This would involve rewarding political leaders who take a stand on climate change, who are willing to tell citizens the tough story, make enemies of those who would deny, and dedicate themselves to creating coalitions of the unwilling. Such political leaders must be empowered, whether by the ballot-box or the amplifying effects of global civil society and the media. And those leaders who choose to pipe an old tune, whoever and wherever they are, along with their advisors and sponsors, must be exposed in their naked splendour for all to see.
And that brings us to business leaders. Business will not solve climate change by what it does not do; compliance will only ever be a marginal part of any serious solution. Business will make a difference by what it does and does best: inventing, making and selling new products and services. (That is why our Accountability Rating of the world’s largest hundred companies measures how smart rather than how moral they are in embedding social and environmental dynamics into their business models and practices).
Co-opting those who can make, or prevent, change requires that “corporate responsibility” grows up and becomes a driver in shaping a global, responsible competitiveness between nations and regions. We need global markets where money is to be made by doing the right thing, creating value and profit by “internalising externalities” that will otherwise destroy us.
Business cannot, and will not do this on its own. Reshaping markets requires unlikely alliances between business, governments and civil society. We have proven we can do this across such diverse challenges as labour standards, access to life-saving drugs, corruption and animal rights. We can and must do it for climate change, reshaping the terms on which business is done to our collective good.
Who will take the lead?
On Easter Island, no leader emerged from any of the dozen clans to reshape timber markets. It is instructive to consider which countries or regions - today’s global “clans” - will provide leadership in driving forward responsible competitiveness tomorrow.
Europe has enormous potential, with its leadership on Kyoto and its history of linking social inclusion and markets. But a region characterized (by Nick Robins) as having a “responsibility surplus and an innovation deficit” has to date failed to turn this “social good” to its competitive advantage.
The United States too is an unlikely candidate, essentially the mirror-image of Europe's strengths and weaknesses, over-innovating without focus on the things that count. Directing its business community towards long-term issues is, with some notable exceptions, a contradiction in terms. It would require a seismic shift in the time-horizons and interests of the American electorate and its investment community, unlikely although not impossible on both counts.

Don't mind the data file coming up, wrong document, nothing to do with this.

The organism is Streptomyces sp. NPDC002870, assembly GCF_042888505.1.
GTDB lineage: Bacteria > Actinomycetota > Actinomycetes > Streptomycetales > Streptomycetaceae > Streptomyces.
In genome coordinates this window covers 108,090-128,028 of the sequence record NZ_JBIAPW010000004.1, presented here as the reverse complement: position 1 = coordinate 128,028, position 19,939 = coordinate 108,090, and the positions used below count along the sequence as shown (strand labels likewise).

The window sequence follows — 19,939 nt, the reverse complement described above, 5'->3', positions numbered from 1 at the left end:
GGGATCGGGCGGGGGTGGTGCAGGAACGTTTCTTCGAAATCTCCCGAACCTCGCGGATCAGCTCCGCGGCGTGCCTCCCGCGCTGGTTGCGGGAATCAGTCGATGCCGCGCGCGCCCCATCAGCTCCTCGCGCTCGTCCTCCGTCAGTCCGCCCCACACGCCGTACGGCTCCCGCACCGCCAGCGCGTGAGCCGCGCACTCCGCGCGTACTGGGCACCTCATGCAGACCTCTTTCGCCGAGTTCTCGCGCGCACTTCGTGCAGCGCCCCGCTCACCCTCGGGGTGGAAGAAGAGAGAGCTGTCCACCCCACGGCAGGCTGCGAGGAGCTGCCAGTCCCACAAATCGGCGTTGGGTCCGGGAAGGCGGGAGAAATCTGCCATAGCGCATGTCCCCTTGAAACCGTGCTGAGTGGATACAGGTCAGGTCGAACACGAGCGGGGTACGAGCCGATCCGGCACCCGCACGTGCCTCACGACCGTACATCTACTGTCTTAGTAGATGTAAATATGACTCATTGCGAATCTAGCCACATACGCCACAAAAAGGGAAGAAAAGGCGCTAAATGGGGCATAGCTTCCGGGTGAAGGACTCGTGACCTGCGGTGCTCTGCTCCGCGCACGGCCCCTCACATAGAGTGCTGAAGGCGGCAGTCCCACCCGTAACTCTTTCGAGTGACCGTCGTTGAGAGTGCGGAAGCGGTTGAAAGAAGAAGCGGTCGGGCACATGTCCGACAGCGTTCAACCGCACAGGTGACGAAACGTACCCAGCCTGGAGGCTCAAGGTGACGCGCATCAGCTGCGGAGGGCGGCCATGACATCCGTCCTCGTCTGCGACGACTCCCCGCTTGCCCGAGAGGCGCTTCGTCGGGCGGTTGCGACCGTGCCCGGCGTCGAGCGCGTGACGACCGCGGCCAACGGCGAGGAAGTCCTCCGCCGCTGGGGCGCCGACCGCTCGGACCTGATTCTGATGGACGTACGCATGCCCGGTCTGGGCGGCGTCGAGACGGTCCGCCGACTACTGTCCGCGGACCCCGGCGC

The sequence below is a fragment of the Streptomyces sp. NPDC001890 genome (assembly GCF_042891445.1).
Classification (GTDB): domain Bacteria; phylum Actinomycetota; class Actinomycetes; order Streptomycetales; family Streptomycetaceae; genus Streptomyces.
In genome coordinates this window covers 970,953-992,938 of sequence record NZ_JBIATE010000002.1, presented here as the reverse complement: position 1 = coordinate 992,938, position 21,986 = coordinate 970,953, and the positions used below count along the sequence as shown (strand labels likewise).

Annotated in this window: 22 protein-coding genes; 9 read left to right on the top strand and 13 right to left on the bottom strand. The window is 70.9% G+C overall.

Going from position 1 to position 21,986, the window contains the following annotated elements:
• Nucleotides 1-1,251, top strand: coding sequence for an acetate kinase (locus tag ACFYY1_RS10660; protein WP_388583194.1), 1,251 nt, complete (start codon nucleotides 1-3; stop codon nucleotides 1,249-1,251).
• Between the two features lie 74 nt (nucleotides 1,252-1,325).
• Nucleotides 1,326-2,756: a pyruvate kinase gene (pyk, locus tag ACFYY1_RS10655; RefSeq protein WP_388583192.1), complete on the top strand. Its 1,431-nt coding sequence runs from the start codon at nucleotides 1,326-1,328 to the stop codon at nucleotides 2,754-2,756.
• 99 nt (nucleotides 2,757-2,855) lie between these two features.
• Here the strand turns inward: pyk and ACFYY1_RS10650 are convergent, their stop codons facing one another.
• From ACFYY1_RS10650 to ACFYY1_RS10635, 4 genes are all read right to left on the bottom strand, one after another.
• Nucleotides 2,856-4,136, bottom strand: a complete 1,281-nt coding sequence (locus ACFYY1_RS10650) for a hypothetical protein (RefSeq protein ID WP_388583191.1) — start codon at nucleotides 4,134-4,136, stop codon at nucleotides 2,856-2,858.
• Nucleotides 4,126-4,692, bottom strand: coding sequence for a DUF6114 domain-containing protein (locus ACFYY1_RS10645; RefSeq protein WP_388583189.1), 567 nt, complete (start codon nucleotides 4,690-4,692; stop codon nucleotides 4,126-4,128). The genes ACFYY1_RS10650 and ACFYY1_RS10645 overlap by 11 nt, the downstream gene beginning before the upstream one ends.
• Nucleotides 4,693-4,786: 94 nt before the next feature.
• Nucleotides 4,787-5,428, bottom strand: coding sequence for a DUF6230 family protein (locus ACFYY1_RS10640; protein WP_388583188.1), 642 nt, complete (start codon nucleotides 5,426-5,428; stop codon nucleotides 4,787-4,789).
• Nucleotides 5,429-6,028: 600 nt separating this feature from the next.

Perhaps then we need to bet on China for leadership. We might point today to its dirty economy in more senses than one. But China's culture and practice of decision-making is like no other, rooted in a history of long-termism. Could it be that tackling climate change will be China's equivalent of the moai in the era of their creation: a powerful symbol of emerging leadership?
Trading in a carbon limited world
Reducing carbon emissions requires all of us to change our behaviour. But how? Matt Prescott explores the potential for a market mechanism that will transform our personal economies and could help save the planet.
The idea of trading carbon as commodity began with Kyoto. Now the carbon market appears to be here to stay. There is a strong interest at all levels – individual, business and government, in engaging with this newcomer in the financial world.
Carbon is an unusual commodity. It evokes a great deal of emotion and is tied to areas of social and environmental thinking that have never previously been aligned with conventional capitalist thinking. But through the carbon market we are beginning to see the ecological future of our planet priced and traded as a commodity.
Whilst this may sound like an unfeeling solution to the climate change crisis, environmental groups in the west are warming to the carbon market’s potential. Why? Because we need to reduce emissions dramatically in the next ten years, according to the world’s leading climate scientists. With time so short, we have to go with the biggest tool we’ve got – the market.
Carbon trading is one of the mechanisms approved by the Kyoto Protocol for nations to reduce their emissions of greenhouse gases. The Kyoto Protocol created the Clean Development Mechanism (CDM) to enable emissions being saved in one part of the world to be sold in another. The result is a vast number of projects, mostly in developing nations, being certified for emissions reductions. Renewable energy projects such as wind power are common. These are checked to avoid ‘double counting’ and sold into one of a number of carbon markets from where the credits can be purchased.